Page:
The rebels said on Tuesday they may pull out of Goma by the end of this week, while making new demands before the pull-out that were quickly dismissed as a “farce” by the Congolese government.
Many analysts had predicted that taking Goma would be the easy part. Holding it, while capturing other cities all the way to Kinshasa, would be a daunting task. Just last week, the rebels lost the city of Sake, northwest of Goma, to a Congolese army counter-offensive before retaking it after receiving reinforcements.
Supported in men, weapons, and ammunition by Rwanda and Uganda, the rebels may easily defeat the Congolese army and UN peacekeepers in the regions close to the borders with those two neighboring countries, but they are not likely to win battles thousands of miles away, like in Kinshasa.
Unlike in 1996, when Rwanda and Uganda-backed rebels waged a war from South Kivu province all the way to Kinshasa, this time the rebels lack any kind of popular support. They have failed to convince the Congolese, the very people they claim they want to “liberate”, that they embody any of their aspirations.
Even in 1997, when Rwanda-backed Laurent-Désiré Kabila overthrew Mobutu Sese Seko, he quickly realized that he would not be able to govern Congo while being seen as a puppet of Rwanda. When in 1998 he asked his Rwandan “friends” to leave, they launched a new rebellion against him but failed to retake power in Kinshasa.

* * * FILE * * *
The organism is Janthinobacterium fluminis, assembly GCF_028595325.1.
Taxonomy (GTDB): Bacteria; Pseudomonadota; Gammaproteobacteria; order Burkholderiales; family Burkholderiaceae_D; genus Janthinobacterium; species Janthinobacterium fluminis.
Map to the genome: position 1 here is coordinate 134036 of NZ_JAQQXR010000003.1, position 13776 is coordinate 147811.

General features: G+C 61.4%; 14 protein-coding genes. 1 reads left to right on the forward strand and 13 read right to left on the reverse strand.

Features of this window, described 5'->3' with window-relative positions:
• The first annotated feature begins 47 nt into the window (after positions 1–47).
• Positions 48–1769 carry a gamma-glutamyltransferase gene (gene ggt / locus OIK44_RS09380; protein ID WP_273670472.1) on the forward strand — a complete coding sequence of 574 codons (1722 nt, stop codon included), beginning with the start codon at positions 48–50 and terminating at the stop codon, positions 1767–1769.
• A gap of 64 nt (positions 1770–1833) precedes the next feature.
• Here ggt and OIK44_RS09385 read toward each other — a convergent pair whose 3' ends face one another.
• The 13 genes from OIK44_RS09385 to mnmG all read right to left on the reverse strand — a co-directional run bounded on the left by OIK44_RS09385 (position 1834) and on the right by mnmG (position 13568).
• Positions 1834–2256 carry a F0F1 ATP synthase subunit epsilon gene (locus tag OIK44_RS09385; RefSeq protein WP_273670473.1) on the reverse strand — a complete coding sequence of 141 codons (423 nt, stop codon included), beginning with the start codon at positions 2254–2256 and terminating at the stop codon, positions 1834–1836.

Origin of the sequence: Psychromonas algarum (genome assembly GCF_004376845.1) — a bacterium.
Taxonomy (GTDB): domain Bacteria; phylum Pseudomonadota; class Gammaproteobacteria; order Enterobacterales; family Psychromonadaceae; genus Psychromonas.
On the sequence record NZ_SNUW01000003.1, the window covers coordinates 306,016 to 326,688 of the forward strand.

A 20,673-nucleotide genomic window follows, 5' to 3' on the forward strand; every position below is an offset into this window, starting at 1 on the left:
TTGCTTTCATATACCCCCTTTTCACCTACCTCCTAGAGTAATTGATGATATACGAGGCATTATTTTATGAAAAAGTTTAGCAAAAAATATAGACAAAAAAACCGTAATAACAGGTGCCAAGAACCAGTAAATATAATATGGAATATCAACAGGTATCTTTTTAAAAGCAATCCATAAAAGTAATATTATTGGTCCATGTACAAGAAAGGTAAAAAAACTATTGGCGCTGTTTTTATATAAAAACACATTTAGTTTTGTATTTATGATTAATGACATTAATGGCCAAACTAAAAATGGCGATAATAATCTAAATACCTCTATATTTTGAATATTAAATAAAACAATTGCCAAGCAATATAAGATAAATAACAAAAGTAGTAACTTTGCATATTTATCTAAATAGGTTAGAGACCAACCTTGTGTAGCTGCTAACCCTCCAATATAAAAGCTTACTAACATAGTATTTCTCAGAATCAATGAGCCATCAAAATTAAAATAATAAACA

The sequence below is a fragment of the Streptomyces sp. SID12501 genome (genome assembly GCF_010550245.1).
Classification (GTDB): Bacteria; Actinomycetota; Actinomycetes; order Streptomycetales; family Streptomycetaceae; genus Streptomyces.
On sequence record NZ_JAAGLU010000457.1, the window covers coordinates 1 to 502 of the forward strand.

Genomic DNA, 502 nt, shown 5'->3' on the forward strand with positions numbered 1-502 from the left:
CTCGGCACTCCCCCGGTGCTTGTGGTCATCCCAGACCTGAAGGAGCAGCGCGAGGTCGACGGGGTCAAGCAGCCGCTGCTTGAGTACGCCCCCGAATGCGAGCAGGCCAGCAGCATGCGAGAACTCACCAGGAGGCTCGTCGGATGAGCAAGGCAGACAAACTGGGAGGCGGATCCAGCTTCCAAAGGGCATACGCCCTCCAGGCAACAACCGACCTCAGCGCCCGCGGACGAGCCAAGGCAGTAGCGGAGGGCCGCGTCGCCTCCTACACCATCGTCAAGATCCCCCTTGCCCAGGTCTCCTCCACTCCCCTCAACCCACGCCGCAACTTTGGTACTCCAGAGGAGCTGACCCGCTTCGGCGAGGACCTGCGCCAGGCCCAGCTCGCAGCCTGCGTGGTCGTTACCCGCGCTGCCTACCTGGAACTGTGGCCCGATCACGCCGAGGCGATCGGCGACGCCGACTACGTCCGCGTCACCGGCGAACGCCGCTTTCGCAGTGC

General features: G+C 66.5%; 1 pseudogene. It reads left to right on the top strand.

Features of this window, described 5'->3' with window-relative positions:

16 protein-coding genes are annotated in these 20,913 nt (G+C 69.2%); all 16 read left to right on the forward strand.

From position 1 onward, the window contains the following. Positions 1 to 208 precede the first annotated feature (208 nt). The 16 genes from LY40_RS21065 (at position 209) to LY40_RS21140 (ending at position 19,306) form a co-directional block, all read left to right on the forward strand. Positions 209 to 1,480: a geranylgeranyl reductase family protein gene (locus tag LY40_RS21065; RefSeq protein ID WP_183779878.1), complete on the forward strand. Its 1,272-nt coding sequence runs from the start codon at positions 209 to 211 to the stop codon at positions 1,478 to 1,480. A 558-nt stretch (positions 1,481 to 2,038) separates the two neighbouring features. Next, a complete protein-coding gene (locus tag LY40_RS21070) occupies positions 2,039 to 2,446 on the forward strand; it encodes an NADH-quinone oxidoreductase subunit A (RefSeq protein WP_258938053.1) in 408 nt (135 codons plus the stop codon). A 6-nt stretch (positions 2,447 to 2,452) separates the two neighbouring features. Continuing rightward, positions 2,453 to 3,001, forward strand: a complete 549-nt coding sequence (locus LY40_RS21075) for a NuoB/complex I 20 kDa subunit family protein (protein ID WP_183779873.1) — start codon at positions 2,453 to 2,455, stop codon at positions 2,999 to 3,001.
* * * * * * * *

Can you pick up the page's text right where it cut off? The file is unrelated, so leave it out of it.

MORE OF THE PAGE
Angola also sent troops to help the rebellion's westward expansion in 1997, which is unlikely this time.
Let’s pretend, for the sake of argument, that the M23 rebels were somehow able to get to Kinshasa and overthrow President Joseph Kabila’s government. Then what? Would the rebels then agree to hold new elections? No. They would certainly lose any new elections. No Rwanda-backed politician has received more than 1% in elections nationally. Not during the credible elections of 2006, nor the not so credible elections of 2011.
In reality, without public support, the best the rebels can hope for is that Mr. Kabila will agree to negotiate with them.
It can even be argued that Rwanda and Uganda have never had, and will likely never have, a better friend in power in Kinshasa than Mr. Kabila, who had spent time in Uganda before becoming president and even agreed to let Rwandan troops back in DR Congo for joint military operations against Rwandan FDLR rebels in 2009. Mr. Kabila even flew to Uganda for “negotiations” with President Yoweri Museveni and Rwanda’s President Paul Kagame on Tuesday last week, the same day the rebels captured Goma, and remained in Kampala until Saturday.
The M23 want to overthrow Kabila? Nonsense. Be careful what you wish for. The likely winner of any new elections, which the Congolese opposition would quickly ask for if Mr. Kabila was overthrown by the M23 rebels, would most likely be Etienne Tshisekedi, the runner-up in the 2011 elections and a staunch nationalist. A President Tshisekedi in Kinshasa might very well be Mr. Kagame’s worst nightmare.